First attempt at spraying lacquer - some questions.

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Forum topic by George M posted 07-30-2011 01:00 AM 1261 views 2 times favorited 6 replies Add to Favorites Watch
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George M

118 posts in 2938 days

07-30-2011 01:00 AM

Tomorrow I will be attempting my first HPLV spraying of lacquer. It will be going on a project made of cherry with water based stain. I have been reading and think I have it all figured out, but thought I would see if I am missing anything.

Using a precat lacquer.
Thinning to 10% to 20%
Using a 40 sheen.
My gun is one of those from Harbor Freight that has good reviews
Using a 1.4 needle.
Pressure at 35 – 45 psi.

Does all that seem correct?
Should I be sanding between coats? 400 or 600?
Will the lacquer be OK left in the gun between coats? Drying time to sanding is 5 to 10 minutes.
How do you store the left over lacquer (that is already thinned)?

Any other things I should look out for?

-- George, Parker Colorado

6 replies so far

View Tim Kindrick's profile

Tim Kindrick

369 posts in 2727 days

#1 posted 07-30-2011 01:54 AM

I don’t think you have to sand between coats of lacquer because each coat “melts” into the one below it.

-- I have metal in my neck but wood in my blood!!

View Dark_Lightning's profile


3285 posts in 3282 days

#2 posted 07-30-2011 03:47 AM

I’d recommend against leaving the lacquer in the gun, unless it turns out you don’t like the gun. That stuff will kick harder than the plastic the gun is made of.

-- Random Orbital Nailer

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George M

118 posts in 2938 days

#3 posted 07-30-2011 03:22 PM

You meen that between every coat (10 – 15 min) I need to empty the gun and run lacquer thinner throuhg it?

-- George, Parker Colorado

View DaleM's profile


958 posts in 3557 days

#4 posted 07-30-2011 03:42 PM

I do sand between coats, not to rough it up, just really light to knock down any dustnibs or any “goobers” that might have been in the lacquer. 400 grit would be fine for this. I do not clean out the gun between coats. I just use a small brush that I dip in lacquer thinner and brush over the tip to remove any hardened lacquer around the tip before I spray the next coat. If you don’t, you sometimes get a small amount of hardened lacquer around the tip that could affect the spray pattern, or come loose and end up on your finish. That’s the only hazard I see to not cleaning between coats.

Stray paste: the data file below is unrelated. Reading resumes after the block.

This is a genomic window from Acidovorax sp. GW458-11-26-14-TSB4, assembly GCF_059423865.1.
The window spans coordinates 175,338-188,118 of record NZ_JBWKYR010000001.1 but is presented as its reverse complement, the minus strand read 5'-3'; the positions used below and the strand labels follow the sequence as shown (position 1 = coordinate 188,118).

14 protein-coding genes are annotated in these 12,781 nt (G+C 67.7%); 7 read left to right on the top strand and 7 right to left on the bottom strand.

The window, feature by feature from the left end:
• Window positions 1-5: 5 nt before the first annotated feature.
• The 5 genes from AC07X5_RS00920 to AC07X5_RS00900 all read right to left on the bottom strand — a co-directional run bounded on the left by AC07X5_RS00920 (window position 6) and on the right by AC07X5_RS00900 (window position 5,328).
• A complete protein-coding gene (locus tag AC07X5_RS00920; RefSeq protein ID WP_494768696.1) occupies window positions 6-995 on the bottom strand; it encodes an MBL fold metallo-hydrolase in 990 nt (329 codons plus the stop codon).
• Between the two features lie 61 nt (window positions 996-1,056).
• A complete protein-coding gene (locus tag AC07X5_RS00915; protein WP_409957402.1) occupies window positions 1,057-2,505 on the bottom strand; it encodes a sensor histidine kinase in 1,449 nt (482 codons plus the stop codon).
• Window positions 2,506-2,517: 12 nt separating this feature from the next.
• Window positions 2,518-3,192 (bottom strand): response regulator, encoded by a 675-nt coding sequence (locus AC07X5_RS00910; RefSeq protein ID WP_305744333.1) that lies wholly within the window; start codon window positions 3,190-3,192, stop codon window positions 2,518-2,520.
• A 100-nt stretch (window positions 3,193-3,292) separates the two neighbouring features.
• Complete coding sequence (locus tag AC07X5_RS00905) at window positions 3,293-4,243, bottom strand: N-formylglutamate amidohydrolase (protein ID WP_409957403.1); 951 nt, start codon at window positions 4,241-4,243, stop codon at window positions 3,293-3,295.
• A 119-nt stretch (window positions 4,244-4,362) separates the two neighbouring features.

-- Dale Manning, Carthage, NY

View miles125's profile


2180 posts in 4179 days

#5 posted 07-30-2011 04:36 PM

There really isn’t a “correct” set of parameters for spraying lacquer. You can compensate for differing viscosity with pressure and atomization tweaking. You’ll know you’re in the groove when it lays down in a nice wet coat that feels smooth when dry.

-- "The way to make a small fortune in woodworking- start with a large one"

View George M's profile

George M

118 posts in 2938 days

#6 posted 07-30-2011 07:31 PM

That was Fun! Two hours – eight coats – great.
DaleM, thanks for your info. I did as you said and all went well. I did use 0000 steel wool every third coat rather than sand paper.

Glad I tried this. It is a small project (Bed for my grandaughters American Girl Doll). Am anxious to try a larger project now.

-- George, Parker Colorado

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